Throughout my career in HR as a working mum there have been many occasions when I’ve experienced imposter syndrome.  Feelings of imposter syndrome can affect anyone.

  • Do you feel undeserving of the position or job title that you have?
  • Do you compare yourself to others and think that they’re better than you?
  • Do you fear being judged for not being good enough?


If you do, then you may be experiencing symptoms of imposter syndrome.  The dictionary definition of imposter syndrome is; “anxiety or self-doubt that results from persistently undervaluing one’s competence and active role in achieving success, while falsely attributing one’s accomplishments to luck or other external forces.”

You probably wear many hats in day-to-day life. In your role as an HR professional you’re often the facilitator and connector which means you don’t always have the answers.  You carry the responsibility of creating a fair and ethical workplace on your shoulders.  Due to the nature of the role, there are often very few people that you can confide in or use as a sounding board.  Along with that you may be a first-time parent navigating a return to work or you’ve recently been promoted into your first HR Manager role, or you may be the only HR person employed in your organisation.  Any of these scenarios can increase the feelings of imposter syndrome particularly when going through a period of change.

“Four in five (80 per cent) HR professionals have experienced imposter syndrome at work” is the stat stated in an article in People Management by Dan Cove (19th September 2023)!

Step 1 – Acknowledge

The feelings that you experience are natural, and the first step is acknowledging the feeling; to start to change the patterns of behaviours that are unhelpful to you such as; feelings of guilt, feelings of anxiety, procrastination or overworking.  You’re trying to be something to everyone and not thinking about yourself.

Write the feelings down and journal on them, what are the feelings that you experience? How do they affect you?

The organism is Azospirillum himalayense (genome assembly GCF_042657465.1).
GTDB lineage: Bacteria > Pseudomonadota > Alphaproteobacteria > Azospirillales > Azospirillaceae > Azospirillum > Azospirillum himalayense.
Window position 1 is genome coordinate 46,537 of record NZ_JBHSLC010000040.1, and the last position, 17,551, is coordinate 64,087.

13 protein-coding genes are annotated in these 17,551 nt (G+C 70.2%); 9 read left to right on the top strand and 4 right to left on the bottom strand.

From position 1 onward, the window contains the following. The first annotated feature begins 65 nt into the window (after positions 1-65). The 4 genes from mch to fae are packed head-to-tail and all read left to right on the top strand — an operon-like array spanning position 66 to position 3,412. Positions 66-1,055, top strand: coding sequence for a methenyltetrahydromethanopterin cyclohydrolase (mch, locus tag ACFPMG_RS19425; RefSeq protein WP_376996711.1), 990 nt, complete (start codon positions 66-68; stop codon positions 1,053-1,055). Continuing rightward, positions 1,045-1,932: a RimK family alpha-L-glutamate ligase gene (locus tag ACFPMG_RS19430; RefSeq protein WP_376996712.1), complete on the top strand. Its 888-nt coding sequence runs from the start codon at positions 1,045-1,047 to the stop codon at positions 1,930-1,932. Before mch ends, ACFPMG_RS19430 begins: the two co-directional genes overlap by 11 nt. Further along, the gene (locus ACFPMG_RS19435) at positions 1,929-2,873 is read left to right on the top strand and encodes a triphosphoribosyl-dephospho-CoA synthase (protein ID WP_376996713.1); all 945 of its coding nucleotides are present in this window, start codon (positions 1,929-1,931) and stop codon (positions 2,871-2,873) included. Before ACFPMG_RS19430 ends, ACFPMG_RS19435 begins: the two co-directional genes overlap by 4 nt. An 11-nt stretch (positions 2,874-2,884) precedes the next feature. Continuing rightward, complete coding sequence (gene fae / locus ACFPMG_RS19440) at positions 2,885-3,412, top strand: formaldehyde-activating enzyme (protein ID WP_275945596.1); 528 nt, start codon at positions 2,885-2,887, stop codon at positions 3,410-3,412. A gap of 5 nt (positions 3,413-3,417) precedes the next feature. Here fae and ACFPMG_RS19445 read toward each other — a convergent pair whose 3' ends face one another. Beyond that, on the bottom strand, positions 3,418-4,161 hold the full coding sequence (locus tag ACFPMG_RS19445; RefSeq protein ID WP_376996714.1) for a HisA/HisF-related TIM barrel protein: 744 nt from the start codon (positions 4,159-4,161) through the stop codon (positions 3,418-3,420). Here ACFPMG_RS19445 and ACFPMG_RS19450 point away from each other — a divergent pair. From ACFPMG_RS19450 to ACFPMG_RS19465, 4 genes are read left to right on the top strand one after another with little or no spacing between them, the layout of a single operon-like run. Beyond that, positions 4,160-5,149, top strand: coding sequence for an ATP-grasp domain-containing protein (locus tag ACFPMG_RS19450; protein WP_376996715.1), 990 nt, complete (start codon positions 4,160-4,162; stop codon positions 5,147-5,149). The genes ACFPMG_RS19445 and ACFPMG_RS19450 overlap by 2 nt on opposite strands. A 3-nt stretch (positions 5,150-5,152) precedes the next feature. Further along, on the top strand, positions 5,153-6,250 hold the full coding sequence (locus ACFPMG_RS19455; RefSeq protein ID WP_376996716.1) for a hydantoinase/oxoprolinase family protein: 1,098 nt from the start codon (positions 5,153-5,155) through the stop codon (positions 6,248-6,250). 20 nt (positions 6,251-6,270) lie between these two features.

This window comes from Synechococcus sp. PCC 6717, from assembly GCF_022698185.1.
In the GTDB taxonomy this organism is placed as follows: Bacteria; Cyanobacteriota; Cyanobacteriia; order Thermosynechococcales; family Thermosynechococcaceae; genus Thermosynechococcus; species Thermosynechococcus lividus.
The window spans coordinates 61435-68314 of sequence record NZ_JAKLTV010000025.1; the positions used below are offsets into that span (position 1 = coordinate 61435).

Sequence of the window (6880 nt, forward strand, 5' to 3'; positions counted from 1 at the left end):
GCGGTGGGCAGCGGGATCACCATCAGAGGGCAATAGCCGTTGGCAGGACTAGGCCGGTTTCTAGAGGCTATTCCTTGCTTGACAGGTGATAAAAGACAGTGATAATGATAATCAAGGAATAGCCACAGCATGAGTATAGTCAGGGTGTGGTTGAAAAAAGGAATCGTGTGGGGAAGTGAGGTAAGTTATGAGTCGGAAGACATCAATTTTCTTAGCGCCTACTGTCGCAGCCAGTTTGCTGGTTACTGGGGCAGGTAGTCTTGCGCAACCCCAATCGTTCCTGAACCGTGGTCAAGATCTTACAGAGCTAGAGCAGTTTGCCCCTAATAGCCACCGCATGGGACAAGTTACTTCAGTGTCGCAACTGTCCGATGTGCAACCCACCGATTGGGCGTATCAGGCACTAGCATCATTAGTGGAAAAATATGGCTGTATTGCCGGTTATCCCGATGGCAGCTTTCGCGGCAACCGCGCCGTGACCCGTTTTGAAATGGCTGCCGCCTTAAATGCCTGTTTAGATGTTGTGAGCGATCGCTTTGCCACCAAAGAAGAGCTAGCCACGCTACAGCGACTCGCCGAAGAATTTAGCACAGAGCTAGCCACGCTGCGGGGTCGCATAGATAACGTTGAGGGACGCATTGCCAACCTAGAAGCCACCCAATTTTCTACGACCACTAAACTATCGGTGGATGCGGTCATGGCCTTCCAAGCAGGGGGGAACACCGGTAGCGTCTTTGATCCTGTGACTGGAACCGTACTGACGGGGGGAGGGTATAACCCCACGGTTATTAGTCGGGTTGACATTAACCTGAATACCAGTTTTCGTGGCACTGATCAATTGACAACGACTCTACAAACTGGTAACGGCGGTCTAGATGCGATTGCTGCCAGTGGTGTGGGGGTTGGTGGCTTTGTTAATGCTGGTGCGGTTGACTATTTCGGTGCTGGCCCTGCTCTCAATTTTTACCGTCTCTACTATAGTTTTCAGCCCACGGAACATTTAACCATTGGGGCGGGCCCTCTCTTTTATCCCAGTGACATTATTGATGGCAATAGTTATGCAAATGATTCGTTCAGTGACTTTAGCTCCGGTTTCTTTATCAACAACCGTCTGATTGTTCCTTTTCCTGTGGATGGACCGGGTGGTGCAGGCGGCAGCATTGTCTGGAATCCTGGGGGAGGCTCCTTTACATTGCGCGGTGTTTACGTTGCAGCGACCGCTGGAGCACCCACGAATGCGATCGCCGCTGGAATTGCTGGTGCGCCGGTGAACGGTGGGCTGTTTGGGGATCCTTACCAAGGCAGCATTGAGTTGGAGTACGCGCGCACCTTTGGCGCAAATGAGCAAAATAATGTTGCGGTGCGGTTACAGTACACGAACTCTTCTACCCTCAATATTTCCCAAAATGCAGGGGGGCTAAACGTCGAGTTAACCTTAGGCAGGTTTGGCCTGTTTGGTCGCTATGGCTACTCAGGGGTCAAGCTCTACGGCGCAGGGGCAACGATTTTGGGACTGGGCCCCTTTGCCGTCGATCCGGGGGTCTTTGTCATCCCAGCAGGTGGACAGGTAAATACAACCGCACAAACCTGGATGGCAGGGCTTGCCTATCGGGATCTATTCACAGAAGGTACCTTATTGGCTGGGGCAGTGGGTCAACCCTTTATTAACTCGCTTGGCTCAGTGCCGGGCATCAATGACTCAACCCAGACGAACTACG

By recognising the signs of imposter syndrome, you can start to identify what this means to you and the underlying reason for the story that you tell yourself.

Step 2 – Let go

The next step is to let go of those feelings of imposter syndrome.  Identify what your values are and   create your boundaries.  Clients I work with use a visualisation technique to help them embody the feeling of confidence and success.

Step 3 – Reframe

Change your perception and the inner narrative that you’re telling yourself by making a list of your achievements in your journal and refer to it when those feelings arise to remind yourself of the facts.

Step 4- Use an affirmation

Develop an affirmation that you can write down and say to yourself.  For example instead of saying “I’m not good enough” say “I am good enough.”  Keep it simple!

Step 5 – Speak up

It’s human nature to protect ourselves from the ‘thing’ that makes us feel uncomfortable. 9 times out of 10 it’s never as bad as we think it’s going to be.  Talking to someone and sharing the thoughts or feelings that you’re experiencing will help to dissipate them.

Working with a coach can help you to identify the patterns and find ways to address these and develop techniques to help overcome imposter syndrome.

Believe in yourself!  You are good enough!  You are deserving!

I’d love to have a chat to see how I can support you to overcome the feelings of imposter syndrome through coaching. Please visit my profile page where you can book an intro call with me.

This article was written by  Rachel Norrington one of our partner coaches. Rachel helps HR professionals to find their ‘happy place’ through career and life. Rachel offers a free discovery call please book it using this link or can get in touch via Rachel’s profile page.